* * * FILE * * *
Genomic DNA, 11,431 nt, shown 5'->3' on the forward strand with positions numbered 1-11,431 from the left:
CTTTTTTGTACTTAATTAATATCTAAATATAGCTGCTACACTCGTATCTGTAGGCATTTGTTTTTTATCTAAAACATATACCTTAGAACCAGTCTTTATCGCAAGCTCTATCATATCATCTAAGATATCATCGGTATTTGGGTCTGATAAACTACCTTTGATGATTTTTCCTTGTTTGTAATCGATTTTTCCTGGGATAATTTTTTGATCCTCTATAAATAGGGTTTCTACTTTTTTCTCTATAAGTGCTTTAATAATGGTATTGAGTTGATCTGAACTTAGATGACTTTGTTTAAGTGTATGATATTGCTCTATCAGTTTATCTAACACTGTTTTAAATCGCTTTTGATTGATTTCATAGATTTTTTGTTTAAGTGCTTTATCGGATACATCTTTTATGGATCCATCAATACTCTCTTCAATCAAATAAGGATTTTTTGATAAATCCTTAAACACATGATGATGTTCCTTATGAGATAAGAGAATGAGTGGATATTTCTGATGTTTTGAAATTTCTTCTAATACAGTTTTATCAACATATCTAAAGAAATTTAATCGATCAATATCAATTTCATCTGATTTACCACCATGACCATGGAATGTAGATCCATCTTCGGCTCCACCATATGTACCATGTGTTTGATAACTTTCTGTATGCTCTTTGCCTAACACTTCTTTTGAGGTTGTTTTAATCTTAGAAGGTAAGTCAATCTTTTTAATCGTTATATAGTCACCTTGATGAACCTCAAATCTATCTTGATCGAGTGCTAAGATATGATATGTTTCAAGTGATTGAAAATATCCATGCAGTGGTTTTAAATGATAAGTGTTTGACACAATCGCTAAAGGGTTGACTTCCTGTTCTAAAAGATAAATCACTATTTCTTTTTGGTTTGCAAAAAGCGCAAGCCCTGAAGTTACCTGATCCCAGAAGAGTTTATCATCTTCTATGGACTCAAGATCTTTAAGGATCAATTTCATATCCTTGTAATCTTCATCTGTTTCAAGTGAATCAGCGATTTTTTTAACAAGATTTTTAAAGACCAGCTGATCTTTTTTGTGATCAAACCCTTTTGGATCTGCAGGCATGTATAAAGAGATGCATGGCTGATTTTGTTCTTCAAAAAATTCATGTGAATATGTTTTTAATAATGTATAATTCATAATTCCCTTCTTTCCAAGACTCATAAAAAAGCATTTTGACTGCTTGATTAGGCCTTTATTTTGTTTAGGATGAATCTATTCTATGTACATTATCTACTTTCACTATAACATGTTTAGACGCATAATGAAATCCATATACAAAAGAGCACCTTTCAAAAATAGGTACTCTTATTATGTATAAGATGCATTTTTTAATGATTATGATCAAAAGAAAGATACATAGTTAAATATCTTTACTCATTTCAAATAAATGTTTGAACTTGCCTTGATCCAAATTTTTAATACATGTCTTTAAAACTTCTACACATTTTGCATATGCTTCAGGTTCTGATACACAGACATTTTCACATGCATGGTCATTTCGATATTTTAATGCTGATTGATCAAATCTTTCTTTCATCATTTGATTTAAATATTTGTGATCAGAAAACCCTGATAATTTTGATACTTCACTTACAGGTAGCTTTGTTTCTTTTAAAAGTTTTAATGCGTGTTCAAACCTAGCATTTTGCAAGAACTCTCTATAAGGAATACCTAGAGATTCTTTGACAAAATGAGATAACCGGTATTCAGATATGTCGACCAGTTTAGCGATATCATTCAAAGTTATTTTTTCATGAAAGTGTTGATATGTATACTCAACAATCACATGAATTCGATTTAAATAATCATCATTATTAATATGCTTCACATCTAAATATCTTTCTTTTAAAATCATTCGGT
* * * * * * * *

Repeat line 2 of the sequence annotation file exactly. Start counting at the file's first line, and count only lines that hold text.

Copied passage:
CTTTTTTGTACTTAATTAATATCTAAATATAGCTGCTACACTCGTATCTGTAGGCATTTGTTTTTTATCTAAAACATATACCTTAGAACCAGTCTTTATCGCAAGCTCTATCATATCATCTAAGATATCATCGGTATTTGGGTCTGATAAACTACCTTTGATGATTTTTCCTTGTTTGTAATCGATTTTTCCTGGGATAATTTTTTGATCCTCTATAAATAGGGTTTCTACTTTTTTCTCTATAAGTGCTTTAATAATGGTATTGAGTTGATCTGAACTTAGATGACTTTGTTTAAGTGTATGATATTGCTCTATCAGTTTATCTAACACTGTTTTAAATCGCTTTTGATTGATTTCATAGATTTTTTGTTTAAGTGCTTTATCGGATACATCTTTTATGGATCCATCAATACTCTCTTCAATCAAATAAGGATTTTTTGATAAATCCTTAAACACATGATGATGTTCCTTATGAGATAAGAGAATGAGTGGATATTTCTGATGTTTTGAAATTTCTTCTAATACAGTTTTATCAACATATCTAAAGAAATTTAATCGATCAATATCAATTTCATCTGATTTACCACCATGACCATGGAATGTAGATCCATCTTCGGCTCCACCATATGTACCATGTGTTTGATAACTTTCTGTATGCTCTTTGCCTAACACTTCTTTTGAGGTTGTTTTAATCTTAGAAGGTAAGTCAATCTTTTTAATCGTTATATAGTCACCTTGATGAACCTCAAATCTATCTTGATCGAGTGCTAAGATATGATATGTTTCAAGTGATTGAAAATATCCATGCAGTGGTTTTAAATGATAAGTGTTTGACACAATCGCTAAAGGGTTGACTTCCTGTTCTAAAAGATAAATCACTATTTCTTTTTGGTTTGCAAAAAGCGCAAGCCCTGAAGTTACCTGATCCCAGAAGAGTTTATCATCTTCTATGGACTCAAGATCTTTAAGGATCAATTTCATATCCTTGTAATCTTCATCTGTTTCAAGTGAATCAGCGATTTTTTTAACAAGATTTTTAAAGACCAGCTGATCTTTTTTGTGATCAAACCCTTTTGGATCTGCAGGCATGTATAAAGAGATGCATGGCTGATTTTGTTCTTCAAAAAATTCATGTGAATATGTTTTTAATAATGTATAATTCATAATTCCCTTCTTTCCAAGACTCATAAAAAAGCATTTTGACTGCTTGATTAGGCCTTTATTTTGTTTAGGATGAATCTATTCTATGTACATTATCTACTTTCACTATAACATGTTTAGACGCATAATGAAATCCATATACAAAAGAGCACCTTTCAAAAATAGGTACTCTTATTATGTATAAGATGCATTTTTTAATGATTATGATCAAAAGAAAGATACATAGTTAAATATCTTTACTCATTTCAAATAAATGTTTGAACTTGCCTTGATCCAAATTTTTAATACATGTCTTTAAAACTTCTACACATTTTGCATATGCTTCAGGTTCTGATACACAGACATTTTCACATGCATGGTCATTTCGATATTTTAATGCTGATTGATCAAATCTTTCTTTCATCATTTGATTTAAATATTTGTGATCAGAAAACCCTGATAATTTTGATACTTCACTTACAGGTAGCTTTGTTTCTTTTAAAAGTTTTAATGCGTGTTCAAACCTAGCATTTTGCAAGAACTCTCTATAAGGAATACCTAGAGATTCTTTGACAAAATGAGATAACCGGTATTCAGATATGTCGACCAGTTTAGCGATATCATTCAAAGTTATTTTTTCATGAAAGTGTTGATATGTATACTCAACAATCACATGAATTCGATTTAAATAATCATCATTATTAATATGCTTCACATCTAAATATCTTTCTTTTAAAATCATTCGGT